Although I consider myself a man of the world who can easily adapt to different environments rather easily, I have actually suffered three culture shocks in my life.
The first was in 1985, when I left Valencia after graduating from the local German School to enter university in Berlin. It was like moving from of a big village with friendly people to a divided metropolis full of weirdos in its western part.
Although my oldest brother took care of me sometimes, I felt pretty lost in a place where for many years I had only spent my summer and winter holidays.
Much younger than the average fellow student at the Seminar of East Asian Studies, I was basically still a child. One of them I introduced me to a guy who wanted to practice his Spanish and somehow we developed an avuncular relationship.
Some suspected him to be gay and having second thoughts about me, but that wasn´t true and he helped through the first difficult year, as I missed Spain and my classmates very much.
Two years after I had slowly started to somehow adapt to Berlin, which despite being my place of birth, never felt like home and still doesn´t, I moved to Taipei for the first time to improve my Chinese.
Notwithstanding that a German friend who had received a scholarship a year earlier had picked me up at the airport, the grey, ugly and polluted suburbs of Taiwan´s capital didn´t give me a good vibe at all.
About one month after my arrival, a German lady whom I had met there called me to ask how I was feeling. Well, obviously I wasn´t in very good shape as I started to cry on the phone.
She proposed to have a beer at her place and I willingly accepted. The funny thing is that I never felt homesick again after that evening. It would have been difficult to say what I was missing exactly anyway!
Back in good old Europe in autumn 1989, I witnessed how the infamous Iron Curtain was lifted and the Berlin Wall came down after 28 years. A feeling of great joy covered my great loneliness for a while, though I developed an unhealthy drinking habit.
Following my graduation in 1994, I tried to leave Germany by all means, but didn´t succeed for various reasons. At the same time, I rejected a well-meant offer by a Scandinavian friend who was already in Peking to work in China because I didn´t want to live in a Communist country.
When I arrived in Taipei again in 1999, things went quite smoothly and I never looked back. I knew that I had taken the right decision. After some ups and downs, at the end I stayed until 2018.
Valencia apparently had changed a lot in those 33 years that I had lived elsewhere. Impressive modern buildings, whole new districts and a vastly expanded harbor gave me the wrong impression that the small town mentality of its inhabitants had changed as well.
This disappointment, combined with the cultural devastation caused by the delusional leftist ideas that have brought the West to its knees and pseudo conservative policies that superficially masked the destruction of those traditional values that I remembered from my childhood soon made me realize that I wouldn´t fit in permanently.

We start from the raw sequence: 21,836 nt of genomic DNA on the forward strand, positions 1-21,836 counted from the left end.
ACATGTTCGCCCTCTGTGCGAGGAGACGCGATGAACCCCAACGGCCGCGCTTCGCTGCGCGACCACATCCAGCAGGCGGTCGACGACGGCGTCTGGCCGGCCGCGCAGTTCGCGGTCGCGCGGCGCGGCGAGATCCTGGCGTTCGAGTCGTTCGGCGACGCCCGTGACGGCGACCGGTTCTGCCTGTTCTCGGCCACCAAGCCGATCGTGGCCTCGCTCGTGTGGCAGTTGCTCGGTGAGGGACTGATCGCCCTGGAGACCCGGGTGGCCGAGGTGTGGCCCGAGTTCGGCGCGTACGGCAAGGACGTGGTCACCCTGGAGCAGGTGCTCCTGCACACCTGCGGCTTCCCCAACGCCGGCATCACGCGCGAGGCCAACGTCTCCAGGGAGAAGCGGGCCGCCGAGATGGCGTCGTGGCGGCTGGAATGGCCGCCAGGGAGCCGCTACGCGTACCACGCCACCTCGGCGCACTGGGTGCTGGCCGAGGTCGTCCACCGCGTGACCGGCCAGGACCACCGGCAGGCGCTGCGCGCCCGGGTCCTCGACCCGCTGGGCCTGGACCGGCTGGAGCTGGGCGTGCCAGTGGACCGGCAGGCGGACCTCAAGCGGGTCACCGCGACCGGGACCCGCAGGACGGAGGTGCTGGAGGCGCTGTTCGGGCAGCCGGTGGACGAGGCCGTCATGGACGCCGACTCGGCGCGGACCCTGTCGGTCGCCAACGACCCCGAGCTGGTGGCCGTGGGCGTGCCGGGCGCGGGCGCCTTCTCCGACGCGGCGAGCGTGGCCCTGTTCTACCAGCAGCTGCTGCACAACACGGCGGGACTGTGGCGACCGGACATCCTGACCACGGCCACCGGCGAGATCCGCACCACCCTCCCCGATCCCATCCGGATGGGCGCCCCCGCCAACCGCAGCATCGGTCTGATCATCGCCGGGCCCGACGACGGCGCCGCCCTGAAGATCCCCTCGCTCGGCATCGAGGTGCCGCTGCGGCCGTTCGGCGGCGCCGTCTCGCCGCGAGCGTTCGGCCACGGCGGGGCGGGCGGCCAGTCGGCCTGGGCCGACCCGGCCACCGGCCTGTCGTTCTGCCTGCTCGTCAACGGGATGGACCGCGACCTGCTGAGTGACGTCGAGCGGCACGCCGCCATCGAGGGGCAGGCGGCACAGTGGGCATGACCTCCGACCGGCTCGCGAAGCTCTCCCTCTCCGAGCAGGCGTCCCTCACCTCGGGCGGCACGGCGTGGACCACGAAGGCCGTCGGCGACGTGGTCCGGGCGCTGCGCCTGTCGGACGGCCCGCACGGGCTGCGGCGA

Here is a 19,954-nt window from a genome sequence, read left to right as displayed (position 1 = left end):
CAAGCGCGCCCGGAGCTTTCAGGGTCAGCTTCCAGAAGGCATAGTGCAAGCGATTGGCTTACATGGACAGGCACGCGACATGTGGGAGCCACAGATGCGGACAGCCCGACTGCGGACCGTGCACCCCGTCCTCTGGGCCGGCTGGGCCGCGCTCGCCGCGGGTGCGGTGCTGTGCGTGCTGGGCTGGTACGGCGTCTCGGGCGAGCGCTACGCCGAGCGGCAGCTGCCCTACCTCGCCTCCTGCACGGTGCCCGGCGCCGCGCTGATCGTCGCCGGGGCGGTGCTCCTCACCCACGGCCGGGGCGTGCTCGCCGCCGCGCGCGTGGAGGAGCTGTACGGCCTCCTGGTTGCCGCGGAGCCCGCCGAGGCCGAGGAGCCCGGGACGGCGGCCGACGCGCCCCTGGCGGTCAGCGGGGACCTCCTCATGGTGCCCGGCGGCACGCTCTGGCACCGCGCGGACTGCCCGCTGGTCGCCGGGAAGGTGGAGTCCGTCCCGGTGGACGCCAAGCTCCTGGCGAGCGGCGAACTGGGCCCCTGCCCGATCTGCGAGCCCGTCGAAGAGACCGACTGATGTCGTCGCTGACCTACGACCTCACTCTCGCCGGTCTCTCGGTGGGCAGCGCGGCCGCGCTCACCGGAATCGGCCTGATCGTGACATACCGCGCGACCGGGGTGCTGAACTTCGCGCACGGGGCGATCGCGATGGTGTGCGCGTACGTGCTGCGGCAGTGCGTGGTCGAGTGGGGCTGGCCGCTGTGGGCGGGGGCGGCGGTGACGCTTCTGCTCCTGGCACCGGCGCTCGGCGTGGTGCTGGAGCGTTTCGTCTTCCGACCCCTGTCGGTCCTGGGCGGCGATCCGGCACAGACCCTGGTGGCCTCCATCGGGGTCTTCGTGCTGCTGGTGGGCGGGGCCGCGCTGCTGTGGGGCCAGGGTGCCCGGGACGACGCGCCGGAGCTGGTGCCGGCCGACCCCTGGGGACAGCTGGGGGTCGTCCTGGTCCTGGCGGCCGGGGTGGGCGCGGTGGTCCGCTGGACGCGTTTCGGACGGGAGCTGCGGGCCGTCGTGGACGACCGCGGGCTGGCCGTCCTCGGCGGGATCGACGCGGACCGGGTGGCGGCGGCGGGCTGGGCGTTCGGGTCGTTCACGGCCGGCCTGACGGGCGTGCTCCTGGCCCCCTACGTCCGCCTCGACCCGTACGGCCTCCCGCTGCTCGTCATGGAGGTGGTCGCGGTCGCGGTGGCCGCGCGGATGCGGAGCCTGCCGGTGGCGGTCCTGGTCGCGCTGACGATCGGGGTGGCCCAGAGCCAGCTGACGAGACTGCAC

While I remain a convinced European, two decades in Asia have marked me forever. It was important for me to take a break from the Far East to learn to appreciate it even more.
Due to enormous complications related with the transport of my cats in the middle of a seemingly endless pandemic, I still don´t know precisely when I will exit Spain for Taiwan. Though I’m quite confident that it will happen during the next five weeks.
I’m sure that once back in Formosa, there will be no fourth culture shock. However, that doesn’t mean that I’m not worried about those dangerous tendencies that I observe in Taiwanese society, which are being fostered by the ruling Democratic Progressive Party (DPP).
Without thinking twice about their suitability and ignoring circumstances that differ significantly from those to be found in other nations, the DPP is pushing very divisive politics.
Supposedly universal concepts copied from the West where they already have caused havoc are being implemented against the majority will in the name of progress. The minority cult, genderism and a selective view of history are just some of them.
While I start another chapter of my life in a country that all in all received me with open arms and were I have found many true friends, both local and foreign, I will keep my eyes open and continue to raise my voice.
Culture shock no. 4 to come, once you are in Taiwan?
Hi! Thanks for your suggestion. It´s funny that today I woke up with the intention to include a few words about just that-the next culture shock! Luckily, it won´t happen as I´m aware of what´s awaiting me back in Taiwan. Nevertheless, there are things that worry me. Please read the extended version and let me know if you have any other ideas regarding this tricky topic.
The so called reverse culture shock, Taiwan your home, but now different, the workd is mad, mask “culture”, paranoia, vaccines. Asia always has been different. In Taiwan people if sick with a cold would wear a mask and go to work. To save cost offices are not heated in winter, so people get sick more easily. You know in winter people wear coats inside. But perhaps you are experienced, smile about it, can’t change that. Doesn’t mean we need to follow every local (weird) habit.
In Taiwan I have never felt cold inside an office in winter, but very hot in summer due to some ridiculous energy-saving policies promoted by then President Ma Ying-jeou. It was one of the reasons why I finally quit my government job.